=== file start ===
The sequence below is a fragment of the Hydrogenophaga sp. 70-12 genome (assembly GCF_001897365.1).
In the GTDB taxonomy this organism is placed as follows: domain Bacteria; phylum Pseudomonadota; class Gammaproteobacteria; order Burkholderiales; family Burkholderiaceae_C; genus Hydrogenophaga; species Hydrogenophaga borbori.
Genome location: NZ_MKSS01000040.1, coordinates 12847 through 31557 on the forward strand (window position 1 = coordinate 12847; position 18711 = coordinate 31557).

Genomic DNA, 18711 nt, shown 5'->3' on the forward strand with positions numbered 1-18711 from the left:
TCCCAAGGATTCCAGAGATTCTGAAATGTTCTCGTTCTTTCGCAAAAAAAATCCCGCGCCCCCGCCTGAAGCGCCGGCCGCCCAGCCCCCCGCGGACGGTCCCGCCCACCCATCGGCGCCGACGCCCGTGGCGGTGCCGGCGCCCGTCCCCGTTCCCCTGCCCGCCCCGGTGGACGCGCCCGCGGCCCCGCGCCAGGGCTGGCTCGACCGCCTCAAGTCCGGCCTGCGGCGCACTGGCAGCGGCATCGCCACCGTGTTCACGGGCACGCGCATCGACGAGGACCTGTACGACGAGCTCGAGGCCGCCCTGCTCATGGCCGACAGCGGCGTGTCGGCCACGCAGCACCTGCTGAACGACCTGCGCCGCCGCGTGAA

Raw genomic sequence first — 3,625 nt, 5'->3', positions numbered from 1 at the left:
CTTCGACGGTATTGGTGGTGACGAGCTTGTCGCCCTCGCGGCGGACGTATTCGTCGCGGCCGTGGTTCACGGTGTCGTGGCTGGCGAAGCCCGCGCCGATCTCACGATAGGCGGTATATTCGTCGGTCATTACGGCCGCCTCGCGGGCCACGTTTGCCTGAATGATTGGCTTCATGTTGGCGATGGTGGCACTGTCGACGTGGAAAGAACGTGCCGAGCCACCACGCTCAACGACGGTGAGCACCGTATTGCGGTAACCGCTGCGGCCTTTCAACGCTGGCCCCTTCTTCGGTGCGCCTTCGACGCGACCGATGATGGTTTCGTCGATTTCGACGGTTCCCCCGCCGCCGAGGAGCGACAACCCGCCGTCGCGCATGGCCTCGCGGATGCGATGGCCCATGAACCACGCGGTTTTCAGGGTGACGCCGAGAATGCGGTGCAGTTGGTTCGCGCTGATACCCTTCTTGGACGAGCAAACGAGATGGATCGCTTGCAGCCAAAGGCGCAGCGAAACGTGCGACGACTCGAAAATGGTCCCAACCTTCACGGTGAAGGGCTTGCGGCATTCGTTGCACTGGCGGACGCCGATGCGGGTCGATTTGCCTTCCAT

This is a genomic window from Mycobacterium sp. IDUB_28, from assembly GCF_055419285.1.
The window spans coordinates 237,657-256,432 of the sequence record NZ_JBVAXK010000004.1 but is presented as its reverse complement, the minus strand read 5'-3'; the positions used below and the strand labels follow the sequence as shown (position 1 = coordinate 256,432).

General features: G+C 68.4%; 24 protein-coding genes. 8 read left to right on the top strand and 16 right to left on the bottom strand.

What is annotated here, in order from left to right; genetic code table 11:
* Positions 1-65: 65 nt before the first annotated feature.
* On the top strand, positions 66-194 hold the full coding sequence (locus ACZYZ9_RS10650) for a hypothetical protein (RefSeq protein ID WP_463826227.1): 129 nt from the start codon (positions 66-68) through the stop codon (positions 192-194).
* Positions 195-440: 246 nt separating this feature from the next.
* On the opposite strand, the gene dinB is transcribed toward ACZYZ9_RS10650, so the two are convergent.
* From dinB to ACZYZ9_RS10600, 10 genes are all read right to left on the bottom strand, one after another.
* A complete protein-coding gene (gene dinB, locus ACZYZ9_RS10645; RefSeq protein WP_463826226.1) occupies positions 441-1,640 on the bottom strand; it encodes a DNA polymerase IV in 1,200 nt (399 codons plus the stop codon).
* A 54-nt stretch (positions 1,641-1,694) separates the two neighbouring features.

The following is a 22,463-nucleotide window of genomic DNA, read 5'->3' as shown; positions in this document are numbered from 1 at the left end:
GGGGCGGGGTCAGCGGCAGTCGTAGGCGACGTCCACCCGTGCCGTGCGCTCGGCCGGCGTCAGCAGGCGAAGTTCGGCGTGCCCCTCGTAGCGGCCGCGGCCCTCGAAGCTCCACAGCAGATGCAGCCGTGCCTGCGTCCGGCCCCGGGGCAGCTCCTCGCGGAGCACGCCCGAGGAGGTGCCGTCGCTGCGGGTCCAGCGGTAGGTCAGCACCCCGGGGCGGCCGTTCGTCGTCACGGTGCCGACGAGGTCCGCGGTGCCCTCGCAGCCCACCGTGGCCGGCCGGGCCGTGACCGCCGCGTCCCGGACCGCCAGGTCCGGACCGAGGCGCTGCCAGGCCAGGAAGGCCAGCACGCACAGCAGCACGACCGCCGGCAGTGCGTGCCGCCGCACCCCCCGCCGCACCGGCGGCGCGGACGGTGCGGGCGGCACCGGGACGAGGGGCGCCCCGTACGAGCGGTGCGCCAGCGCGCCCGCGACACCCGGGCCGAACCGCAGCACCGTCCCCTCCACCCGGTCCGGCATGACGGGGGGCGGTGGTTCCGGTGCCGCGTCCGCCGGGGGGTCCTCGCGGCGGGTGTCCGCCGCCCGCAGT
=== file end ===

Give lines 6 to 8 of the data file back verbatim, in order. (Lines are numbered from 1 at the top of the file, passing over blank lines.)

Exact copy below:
Raw genomic sequence first — 3,625 nt, 5'->3', positions numbered from 1 at the left:
CTTCGACGGTATTGGTGGTGACGAGCTTGTCGCCCTCGCGGCGGACGTATTCGTCGCGGCCGTGGTTCACGGTGTCGTGGCTGGCGAAGCCCGCGCCGATCTCACGATAGGCGGTATATTCGTCGGTCATTACGGCCGCCTCGCGGGCCACGTTTGCCTGAATGATTGGCTTCATGTTGGCGATGGTGGCACTGTCGACGTGGAAAGAACGTGCCGAGCCACCACGCTCAACGACGGTGAGCACCGTATTGCGGTAACCGCTGCGGCCTTTCAACGCTGGCCCCTTCTTCGGTGCGCCTTCGACGCGACCGATGATGGTTTCGTCGATTTCGACGGTTCCCCCGCCGCCGAGGAGCGACAACCCGCCGTCGCGCATGGCCTCGCGGATGCGATGGCCCATGAACCACGCGGTTTTCAGGGTGACGCCGAGAATGCGGTGCAGTTGGTTCGCGCTGATACCCTTCTTGGACGAGCAAACGAGATGGATCGCTTGCAGCCAAAGGCGCAGCGAAACGTGCGACGACTCGAAAATGGTCCCAACCTTCACGGTGAAGGGCTTGCGGCATTCGTTGCACTGGCGGACGCCGATGCGGGTCGATTTGCCTTCCAT

This is a genomic window from Mycobacterium sp. IDUB_28, from assembly GCF_055419285.1.